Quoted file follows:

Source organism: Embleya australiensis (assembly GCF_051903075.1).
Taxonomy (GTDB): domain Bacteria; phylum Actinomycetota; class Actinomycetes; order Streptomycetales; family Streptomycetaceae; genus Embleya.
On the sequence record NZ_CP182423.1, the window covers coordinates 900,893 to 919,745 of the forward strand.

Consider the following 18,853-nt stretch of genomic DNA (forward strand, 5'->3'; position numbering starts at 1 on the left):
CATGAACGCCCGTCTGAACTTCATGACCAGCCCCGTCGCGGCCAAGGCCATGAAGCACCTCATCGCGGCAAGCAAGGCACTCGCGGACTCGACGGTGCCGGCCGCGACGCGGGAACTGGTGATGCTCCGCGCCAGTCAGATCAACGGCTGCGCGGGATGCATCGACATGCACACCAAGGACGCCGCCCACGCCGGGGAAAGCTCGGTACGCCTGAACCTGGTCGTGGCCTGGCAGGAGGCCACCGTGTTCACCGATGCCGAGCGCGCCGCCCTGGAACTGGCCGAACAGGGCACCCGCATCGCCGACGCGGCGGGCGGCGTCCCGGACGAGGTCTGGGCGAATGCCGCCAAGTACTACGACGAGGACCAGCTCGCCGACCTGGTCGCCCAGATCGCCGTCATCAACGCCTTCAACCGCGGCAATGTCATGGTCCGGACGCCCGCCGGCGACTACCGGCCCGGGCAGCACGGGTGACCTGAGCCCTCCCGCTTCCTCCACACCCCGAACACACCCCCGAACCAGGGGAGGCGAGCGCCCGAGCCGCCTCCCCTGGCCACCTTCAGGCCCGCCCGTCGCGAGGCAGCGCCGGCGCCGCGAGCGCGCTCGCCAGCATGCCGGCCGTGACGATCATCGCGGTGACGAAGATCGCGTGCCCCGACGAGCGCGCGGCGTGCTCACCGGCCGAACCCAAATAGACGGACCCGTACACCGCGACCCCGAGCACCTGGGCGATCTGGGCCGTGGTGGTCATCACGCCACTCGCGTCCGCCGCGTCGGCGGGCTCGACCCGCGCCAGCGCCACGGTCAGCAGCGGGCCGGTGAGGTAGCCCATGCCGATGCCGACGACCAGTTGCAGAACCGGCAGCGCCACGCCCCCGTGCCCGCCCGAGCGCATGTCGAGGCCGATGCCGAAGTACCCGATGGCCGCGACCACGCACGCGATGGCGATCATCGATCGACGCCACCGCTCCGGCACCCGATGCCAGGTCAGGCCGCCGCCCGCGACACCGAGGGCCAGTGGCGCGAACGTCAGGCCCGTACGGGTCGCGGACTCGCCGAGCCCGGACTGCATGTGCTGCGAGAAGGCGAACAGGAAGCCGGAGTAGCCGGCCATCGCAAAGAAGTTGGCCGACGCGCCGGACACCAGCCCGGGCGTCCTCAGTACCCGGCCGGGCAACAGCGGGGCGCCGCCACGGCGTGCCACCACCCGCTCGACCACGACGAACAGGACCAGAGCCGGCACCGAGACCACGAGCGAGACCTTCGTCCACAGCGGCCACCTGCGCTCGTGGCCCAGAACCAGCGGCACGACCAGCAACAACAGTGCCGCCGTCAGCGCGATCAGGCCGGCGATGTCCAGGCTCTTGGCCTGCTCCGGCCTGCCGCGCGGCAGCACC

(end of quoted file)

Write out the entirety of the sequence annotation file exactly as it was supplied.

Source organism: Embleya australiensis (assembly GCF_051903075.1).
Taxonomy (GTDB): domain Bacteria; phylum Actinomycetota; class Actinomycetes; order Streptomycetales; family Streptomycetaceae; genus Embleya.
On the sequence record NZ_CP182423.1, the window covers coordinates 900,893 to 919,745 of the forward strand.

Consider the following 18,853-nt stretch of genomic DNA (forward strand, 5'->3'; position numbering starts at 1 on the left):
CATGAACGCCCGTCTGAACTTCATGACCAGCCCCGTCGCGGCCAAGGCCATGAAGCACCTCATCGCGGCAAGCAAGGCACTCGCGGACTCGACGGTGCCGGCCGCGACGCGGGAACTGGTGATGCTCCGCGCCAGTCAGATCAACGGCTGCGCGGGATGCATCGACATGCACACCAAGGACGCCGCCCACGCCGGGGAAAGCTCGGTACGCCTGAACCTGGTCGTGGCCTGGCAGGAGGCCACCGTGTTCACCGATGCCGAGCGCGCCGCCCTGGAACTGGCCGAACAGGGCACCCGCATCGCCGACGCGGCGGGCGGCGTCCCGGACGAGGTCTGGGCGAATGCCGCCAAGTACTACGACGAGGACCAGCTCGCCGACCTGGTCGCCCAGATCGCCGTCATCAACGCCTTCAACCGCGGCAATGTCATGGTCCGGACGCCCGCCGGCGACTACCGGCCCGGGCAGCACGGGTGACCTGAGCCCTCCCGCTTCCTCCACACCCCGAACACACCCCCGAACCAGGGGAGGCGAGCGCCCGAGCCGCCTCCCCTGGCCACCTTCAGGCCCGCCCGTCGCGAGGCAGCGCCGGCGCCGCGAGCGCGCTCGCCAGCATGCCGGCCGTGACGATCATCGCGGTGACGAAGATCGCGTGCCCCGACGAGCGCGCGGCGTGCTCACCGGCCGAACCCAAATAGACGGACCCGTACACCGCGACCCCGAGCACCTGGGCGATCTGGGCCGTGGTGGTCATCACGCCACTCGCGTCCGCCGCGTCGGCGGGCTCGACCCGCGCCAGCGCCACGGTCAGCAGCGGGCCGGTGAGGTAGCCCATGCCGATGCCGACGACCAGTTGCAGAACCGGCAGCGCCACGCCCCCGTGCCCGCCCGAGCGCATGTCGAGGCCGATGCCGAAGTACCCGATGGCCGCGACCACGCACGCGATGGCGATCATCGATCGACGCCACCGCTCCGGCACCCGATGCCAGGTCAGGCCGCCGCCCGCGACACCGAGGGCCAGTGGCGCGAACGTCAGGCCCGTACGGGTCGCGGACTCGCCGAGCCCGGACTGCATGTGCTGCGAGAAGGCGAACAGGAAGCCGGAGTAGCCGGCCATCGCAAAGAAGTTGGCCGACGCGCCGGACACCAGCCCGGGCGTCCTCAGTACCCGGCCGGGCAACAGCGGGGCGCCGCCACGGCGTGCCACCACCCGCTCGACCACGACGAACAGGACCAGAGCCGGCACCGAGACCACGAGCGAGACCTTCGTCCACAGCGGCCACCTGCGCTCGTGGCCCAGAACCAGCGGCACGACCAGCAACAACAGTGCCGCCGTCAGCGCGATCAGGCCGGCGATGTCCAGGCTCTTGGCCTGCTCCGGCCTGCCGCGCGGCAGCACC